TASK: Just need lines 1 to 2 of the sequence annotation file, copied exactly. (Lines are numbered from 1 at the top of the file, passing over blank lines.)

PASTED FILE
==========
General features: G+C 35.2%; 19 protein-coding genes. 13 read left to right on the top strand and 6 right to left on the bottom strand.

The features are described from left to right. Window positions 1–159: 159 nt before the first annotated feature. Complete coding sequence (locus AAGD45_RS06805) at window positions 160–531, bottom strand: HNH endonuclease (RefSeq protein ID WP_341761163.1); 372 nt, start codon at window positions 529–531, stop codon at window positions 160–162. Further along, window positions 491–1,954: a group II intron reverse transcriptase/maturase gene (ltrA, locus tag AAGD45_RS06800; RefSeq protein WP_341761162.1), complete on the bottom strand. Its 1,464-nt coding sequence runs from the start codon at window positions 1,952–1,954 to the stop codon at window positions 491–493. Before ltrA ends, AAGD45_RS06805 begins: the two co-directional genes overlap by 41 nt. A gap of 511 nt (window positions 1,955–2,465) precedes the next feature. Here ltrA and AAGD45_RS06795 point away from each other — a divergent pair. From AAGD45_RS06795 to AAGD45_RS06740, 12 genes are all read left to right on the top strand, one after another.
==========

General features: G+C 35.2%; 19 protein-coding genes. 13 read left to right on the top strand and 6 right to left on the bottom strand.

The features are described from left to right. Window positions 1–159: 159 nt before the first annotated feature. Complete coding sequence (locus AAGD45_RS06805) at window positions 160–531, bottom strand: HNH endonuclease (RefSeq protein ID WP_341761163.1); 372 nt, start codon at window positions 529–531, stop codon at window positions 160–162. Further along, window positions 491–1,954: a group II intron reverse transcriptase/maturase gene (ltrA, locus tag AAGD45_RS06800; RefSeq protein WP_341761162.1), complete on the bottom strand. Its 1,464-nt coding sequence runs from the start codon at window positions 1,952–1,954 to the stop codon at window positions 491–493. Before ltrA ends, AAGD45_RS06805 begins: the two co-directional genes overlap by 41 nt. A gap of 511 nt (window positions 1,955–2,465) precedes the next feature. Here ltrA and AAGD45_RS06795 point away from each other — a divergent pair. From AAGD45_RS06795 to AAGD45_RS06740, 12 genes are all read left to right on the top strand, one after another.